You say that like it wouldn't create a total legal shit storm. >.>

Your personal religious views and your business are, legally and constitutionally, two separate entities. A business does not enjoy the constitutional right to exercise freedom of religion. Regardless of what its owner or owners believe.
Actually it does enjoy that right. There are no laws in the US that prevent a private business from openly favoring or participating in any religion. This includes donating to religious charities, holding religious services, or having religious decorations.

There are laws preventing a business from discriminating against individuals based on the religion of the individual. However that would only apply to this situation if the employee claimed need for contraceptive on religious grounds. As strange as that seems...I can actually think of one.

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...and an employer CANNOT discriminate based on the use of any legal substance, nor can they ask an employee to violate HIPPA.
Actually they can discriminate based on the use of a legal substance. There are many companies in operation where a prospective employee must agree to a tobbacco-free clause in their paperwork. In fact the very large corporation I work under conducts regular random tobbacco screenings.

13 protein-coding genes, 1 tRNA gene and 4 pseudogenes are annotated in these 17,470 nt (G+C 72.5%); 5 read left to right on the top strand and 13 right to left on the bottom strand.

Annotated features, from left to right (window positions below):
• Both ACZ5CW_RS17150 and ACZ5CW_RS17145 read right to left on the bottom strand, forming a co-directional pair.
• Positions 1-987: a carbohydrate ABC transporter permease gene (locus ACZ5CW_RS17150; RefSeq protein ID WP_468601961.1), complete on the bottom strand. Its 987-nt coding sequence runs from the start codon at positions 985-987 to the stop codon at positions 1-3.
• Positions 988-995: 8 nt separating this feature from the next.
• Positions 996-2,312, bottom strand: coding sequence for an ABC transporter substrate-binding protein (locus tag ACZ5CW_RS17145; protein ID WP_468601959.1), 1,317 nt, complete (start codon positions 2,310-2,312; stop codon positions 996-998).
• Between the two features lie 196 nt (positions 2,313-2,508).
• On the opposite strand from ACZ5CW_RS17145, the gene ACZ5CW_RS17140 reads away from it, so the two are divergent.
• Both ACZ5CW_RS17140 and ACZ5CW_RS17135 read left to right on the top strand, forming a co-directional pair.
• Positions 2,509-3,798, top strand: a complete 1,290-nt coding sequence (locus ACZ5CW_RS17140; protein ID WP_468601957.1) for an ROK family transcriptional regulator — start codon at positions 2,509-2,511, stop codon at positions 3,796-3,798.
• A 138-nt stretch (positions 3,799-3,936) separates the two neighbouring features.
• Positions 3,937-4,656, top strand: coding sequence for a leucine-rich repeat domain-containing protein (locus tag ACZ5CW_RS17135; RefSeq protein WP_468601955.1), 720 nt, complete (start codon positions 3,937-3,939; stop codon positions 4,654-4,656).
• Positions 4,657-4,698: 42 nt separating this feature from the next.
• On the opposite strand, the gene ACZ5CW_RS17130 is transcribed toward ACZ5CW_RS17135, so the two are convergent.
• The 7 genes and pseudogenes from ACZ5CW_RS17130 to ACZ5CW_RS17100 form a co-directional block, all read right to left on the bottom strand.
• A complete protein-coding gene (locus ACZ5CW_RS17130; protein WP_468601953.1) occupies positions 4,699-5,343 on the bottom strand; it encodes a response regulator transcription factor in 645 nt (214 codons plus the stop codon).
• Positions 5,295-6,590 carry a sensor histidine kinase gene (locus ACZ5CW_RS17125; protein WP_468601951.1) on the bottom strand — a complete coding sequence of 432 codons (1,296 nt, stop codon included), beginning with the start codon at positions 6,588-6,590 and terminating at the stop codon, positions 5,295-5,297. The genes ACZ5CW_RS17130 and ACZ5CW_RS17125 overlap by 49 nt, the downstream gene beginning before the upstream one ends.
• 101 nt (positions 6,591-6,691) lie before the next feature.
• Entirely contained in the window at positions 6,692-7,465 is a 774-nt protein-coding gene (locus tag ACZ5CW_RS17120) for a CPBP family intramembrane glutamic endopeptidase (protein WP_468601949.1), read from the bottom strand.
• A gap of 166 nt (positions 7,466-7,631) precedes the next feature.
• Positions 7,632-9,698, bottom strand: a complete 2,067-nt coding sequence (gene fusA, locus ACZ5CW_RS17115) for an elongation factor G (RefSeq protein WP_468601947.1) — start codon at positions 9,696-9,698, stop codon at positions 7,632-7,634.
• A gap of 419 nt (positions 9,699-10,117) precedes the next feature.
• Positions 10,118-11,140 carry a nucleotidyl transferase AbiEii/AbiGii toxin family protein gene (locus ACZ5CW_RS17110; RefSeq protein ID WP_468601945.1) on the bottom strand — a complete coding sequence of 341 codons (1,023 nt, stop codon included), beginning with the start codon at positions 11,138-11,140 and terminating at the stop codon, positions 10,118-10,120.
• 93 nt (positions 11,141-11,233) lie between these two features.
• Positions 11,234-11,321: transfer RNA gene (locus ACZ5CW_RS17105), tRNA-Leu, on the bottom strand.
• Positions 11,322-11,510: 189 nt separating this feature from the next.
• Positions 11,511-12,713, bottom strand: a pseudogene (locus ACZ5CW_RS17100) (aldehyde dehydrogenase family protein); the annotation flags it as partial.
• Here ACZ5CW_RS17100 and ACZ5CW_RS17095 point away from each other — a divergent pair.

This may differ in areas that function under right-to-work laws, but in at-will employment regions, there are only a few things you cannot force an employee to agree to.

One of them you brought up though, which is the use of a contraceptive drug not for the purpose of contraception, but for other health-related side effects. This would have to be exempted under any such employment waiver, as an employer cannot discriminate against otherwise legal medical items used for a documented medical need. For example in California, if you test positive for marijuana by an employer drug screen, you would be safe with a medical marijuana card, and fired without.


Just to clarify, I have no personal problems with contraceptives, and if I were an employer I would happily pay for them through my insurance program, as it is a cheaper alternative to maternity leave.
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  #17  
Old 01-18-2014, 07:11 AM
Gravekeeper Gravekeeper is offline
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Quote:
Originally Posted by Signmaker View Post
Actually it does enjoy that right. There are no laws in the US that prevent a private business from openly favoring or participating in any religion. This includes donating to religious charities, holding religious services, or having religious decorations.